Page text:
In watching the division that plagues so much of our politics, it seems each side has had some victories, meaning each side has had some losses. The liberals have generally won the culture wars over reproductive health and sexual orientation and identity. Conservatives have largely won the battles over the economy and taxes. The situation could change in the long term, but those seem pretty baked in for the time being.
To the chagrin of conservatives, LGBT citizens are out and proud. The hit of the Winter Olympics is gay skater Adam Rippon. The best skating color commentary is from the clearly gay Johnny Weir, a former Olympian. Gay people are popping up everywhere to a collective shrug from everybody but the evangelical community. They’re not going back into the closet and the only way we’re ending gay marriages is through divorce, just like everybody else.
Conservatives have probably lost on abortion, too, though their efforts to curtail it are working pretty well in some areas. If we see abortions actually being outlawed, there will almost certainly be blowback from women that would have devastating consequences in the ballot box. While many people believe in some restrictions on abortions, most support access and that support has been relatively stable for the past 25 years.
On the economy and taxes, conservatives have generally won. Reagan introduced supply-side economics and that’s the model we’ve lived under for almost 40 years. We’re one of the lowest taxed developed nations and have been for a long time. Consequently, we’re stingy with our social programs, preferring that people pay for themselves instead of relying on the government for help.
We’ve also largely embraced free trade, though Trump is giving conservatives a bit of heartburn right now. For every job sent overseas, Republicans point to high tech jobs and affordable goods. Unions and others lost the battle to keep manufacturing jobs in the United States.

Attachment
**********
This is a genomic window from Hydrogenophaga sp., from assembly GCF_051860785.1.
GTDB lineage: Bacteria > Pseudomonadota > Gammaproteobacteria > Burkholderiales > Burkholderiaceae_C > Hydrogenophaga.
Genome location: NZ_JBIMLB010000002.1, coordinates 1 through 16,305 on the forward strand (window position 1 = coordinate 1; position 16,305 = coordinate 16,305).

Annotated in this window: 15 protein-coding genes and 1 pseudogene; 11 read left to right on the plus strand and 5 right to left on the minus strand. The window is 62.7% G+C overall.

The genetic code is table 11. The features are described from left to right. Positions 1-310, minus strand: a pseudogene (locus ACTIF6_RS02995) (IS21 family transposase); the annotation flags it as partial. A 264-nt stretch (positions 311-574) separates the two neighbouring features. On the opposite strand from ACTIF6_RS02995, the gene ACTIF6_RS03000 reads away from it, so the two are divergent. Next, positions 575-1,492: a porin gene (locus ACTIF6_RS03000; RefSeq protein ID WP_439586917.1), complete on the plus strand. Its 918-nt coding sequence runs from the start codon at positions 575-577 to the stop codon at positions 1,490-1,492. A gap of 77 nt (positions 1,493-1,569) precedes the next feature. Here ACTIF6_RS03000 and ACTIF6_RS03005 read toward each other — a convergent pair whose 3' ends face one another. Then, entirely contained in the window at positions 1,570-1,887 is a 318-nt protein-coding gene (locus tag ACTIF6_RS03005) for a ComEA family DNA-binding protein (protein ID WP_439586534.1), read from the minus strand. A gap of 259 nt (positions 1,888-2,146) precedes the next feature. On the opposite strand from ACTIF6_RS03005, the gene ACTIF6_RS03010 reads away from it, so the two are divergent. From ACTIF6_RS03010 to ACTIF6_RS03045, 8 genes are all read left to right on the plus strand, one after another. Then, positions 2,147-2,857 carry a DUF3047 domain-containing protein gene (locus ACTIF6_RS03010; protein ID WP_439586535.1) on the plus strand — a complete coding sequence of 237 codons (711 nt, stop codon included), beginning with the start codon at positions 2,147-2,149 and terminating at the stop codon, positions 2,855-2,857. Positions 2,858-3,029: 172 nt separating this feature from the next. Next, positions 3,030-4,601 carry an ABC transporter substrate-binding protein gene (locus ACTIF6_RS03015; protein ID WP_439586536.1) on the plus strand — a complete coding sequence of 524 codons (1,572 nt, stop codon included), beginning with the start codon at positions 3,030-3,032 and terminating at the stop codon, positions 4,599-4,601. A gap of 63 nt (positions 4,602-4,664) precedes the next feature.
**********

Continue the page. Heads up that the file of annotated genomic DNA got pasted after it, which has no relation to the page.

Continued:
For that matter, the labor movement is struggling to survive in a country that rewards corporate CEOs and shareholders but doesn’t care too much about the plight of workers. While it would probably have lost influence with the decrease in manufacturing, the symbolic point of its slide began when Reagan fired striking air traffic controllers. The stagnation of wages has coincided with their loss of political clout.
The emerging fight is gun control. It’s an issue conservatives have won with the backing of the NRA. This time, though, might be different. The charge is being led by kids whose peers died in a mass shooting at school. The number of households with guns is shrinking and it’s just a matter of time before the outrage over people dying in mass shootings overcomes the fear of the NRA. With only 30% of households owning guns, that time may be now.
Urbanization has helped progressives win the culture wars and I suspect it will help them win the battle over guns. Gun culture is rooted largely in rural areas with lots of space. Urban and suburban families aren’t interested in banning guns but they’ll certainly support more restrictions. Rural populations are declining while urban/suburban ones are increasing. Support for more gun control has been on the uptick with shootings like Orlando, Las Vegas and Southerland, Texas. Parkland may push it over the edge.
Thomas Mills is the founder and publisher of PoliticsNC.com. Before beginning PoliticsNC, Thomas spent twenty years as a political and public affairs consultant. Learn more >